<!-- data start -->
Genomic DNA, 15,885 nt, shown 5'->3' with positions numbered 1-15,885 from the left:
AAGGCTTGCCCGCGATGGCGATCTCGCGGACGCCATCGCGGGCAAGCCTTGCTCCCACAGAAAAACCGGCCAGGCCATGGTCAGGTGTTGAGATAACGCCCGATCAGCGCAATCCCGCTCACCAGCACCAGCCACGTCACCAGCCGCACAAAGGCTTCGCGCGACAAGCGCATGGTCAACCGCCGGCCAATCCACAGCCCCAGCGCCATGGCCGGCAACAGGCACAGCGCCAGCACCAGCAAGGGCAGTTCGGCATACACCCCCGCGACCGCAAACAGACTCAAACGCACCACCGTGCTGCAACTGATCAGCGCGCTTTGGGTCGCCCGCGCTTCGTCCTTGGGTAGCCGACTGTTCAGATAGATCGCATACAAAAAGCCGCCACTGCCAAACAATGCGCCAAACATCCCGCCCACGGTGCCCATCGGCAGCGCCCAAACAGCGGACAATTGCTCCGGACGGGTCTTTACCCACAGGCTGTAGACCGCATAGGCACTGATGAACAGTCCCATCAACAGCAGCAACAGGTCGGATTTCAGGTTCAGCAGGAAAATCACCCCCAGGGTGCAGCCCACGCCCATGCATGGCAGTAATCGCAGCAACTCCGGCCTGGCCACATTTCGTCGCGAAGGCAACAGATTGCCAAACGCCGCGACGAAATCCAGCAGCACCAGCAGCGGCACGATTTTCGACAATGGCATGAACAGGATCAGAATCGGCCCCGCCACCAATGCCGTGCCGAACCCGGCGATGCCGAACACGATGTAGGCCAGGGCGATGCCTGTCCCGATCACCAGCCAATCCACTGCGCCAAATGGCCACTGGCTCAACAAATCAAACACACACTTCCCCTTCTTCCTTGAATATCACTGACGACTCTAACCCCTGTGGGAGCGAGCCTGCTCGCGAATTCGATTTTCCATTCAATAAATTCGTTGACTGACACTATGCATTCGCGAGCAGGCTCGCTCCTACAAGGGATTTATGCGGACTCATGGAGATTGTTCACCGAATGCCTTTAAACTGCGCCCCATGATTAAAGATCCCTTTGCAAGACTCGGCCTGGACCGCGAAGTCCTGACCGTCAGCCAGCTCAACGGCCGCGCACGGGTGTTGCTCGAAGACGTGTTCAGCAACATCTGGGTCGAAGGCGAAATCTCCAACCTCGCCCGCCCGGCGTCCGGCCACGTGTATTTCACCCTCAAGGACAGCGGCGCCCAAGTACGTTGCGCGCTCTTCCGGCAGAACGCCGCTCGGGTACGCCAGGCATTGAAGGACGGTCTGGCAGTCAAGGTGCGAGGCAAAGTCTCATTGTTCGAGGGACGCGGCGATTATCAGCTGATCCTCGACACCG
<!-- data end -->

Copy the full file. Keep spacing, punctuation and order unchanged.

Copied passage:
Genomic DNA, 15,885 nt, shown 5'->3' with positions numbered 1-15,885 from the left:
AAGGCTTGCCCGCGATGGCGATCTCGCGGACGCCATCGCGGGCAAGCCTTGCTCCCACAGAAAAACCGGCCAGGCCATGGTCAGGTGTTGAGATAACGCCCGATCAGCGCAATCCCGCTCACCAGCACCAGCCACGTCACCAGCCGCACAAAGGCTTCGCGCGACAAGCGCATGGTCAACCGCCGGCCAATCCACAGCCCCAGCGCCATGGCCGGCAACAGGCACAGCGCCAGCACCAGCAAGGGCAGTTCGGCATACACCCCCGCGACCGCAAACAGACTCAAACGCACCACCGTGCTGCAACTGATCAGCGCGCTTTGGGTCGCCCGCGCTTCGTCCTTGGGTAGCCGACTGTTCAGATAGATCGCATACAAAAAGCCGCCACTGCCAAACAATGCGCCAAACATCCCGCCCACGGTGCCCATCGGCAGCGCCCAAACAGCGGACAATTGCTCCGGACGGGTCTTTACCCACAGGCTGTAGACCGCATAGGCACTGATGAACAGTCCCATCAACAGCAGCAACAGGTCGGATTTCAGGTTCAGCAGGAAAATCACCCCCAGGGTGCAGCCCACGCCCATGCATGGCAGTAATCGCAGCAACTCCGGCCTGGCCACATTTCGTCGCGAAGGCAACAGATTGCCAAACGCCGCGACGAAATCCAGCAGCACCAGCAGCGGCACGATTTTCGACAATGGCATGAACAGGATCAGAATCGGCCCCGCCACCAATGCCGTGCCGAACCCGGCGATGCCGAACACGATGTAGGCCAGGGCGATGCCTGTCCCGATCACCAGCCAATCCACTGCGCCAAATGGCCACTGGCTCAACAAATCAAACACACACTTCCCCTTCTTCCTTGAATATCACTGACGACTCTAACCCCTGTGGGAGCGAGCCTGCTCGCGAATTCGATTTTCCATTCAATAAATTCGTTGACTGACACTATGCATTCGCGAGCAGGCTCGCTCCTACAAGGGATTTATGCGGACTCATGGAGATTGTTCACCGAATGCCTTTAAACTGCGCCCCATGATTAAAGATCCCTTTGCAAGACTCGGCCTGGACCGCGAAGTCCTGACCGTCAGCCAGCTCAACGGCCGCGCACGGGTGTTGCTCGAAGACGTGTTCAGCAACATCTGGGTCGAAGGCGAAATCTCCAACCTCGCCCGCCCGGCGTCCGGCCACGTGTATTTCACCCTCAAGGACAGCGGCGCCCAAGTACGTTGCGCGCTCTTCCGGCAGAACGCCGCTCGGGTACGCCAGGCATTGAAGGACGGTCTGGCAGTCAAGGTGCGAGGCAAAGTCTCATTGTTCGAGGGACGCGGCGATTATCAGCTGATCCTCGACACCG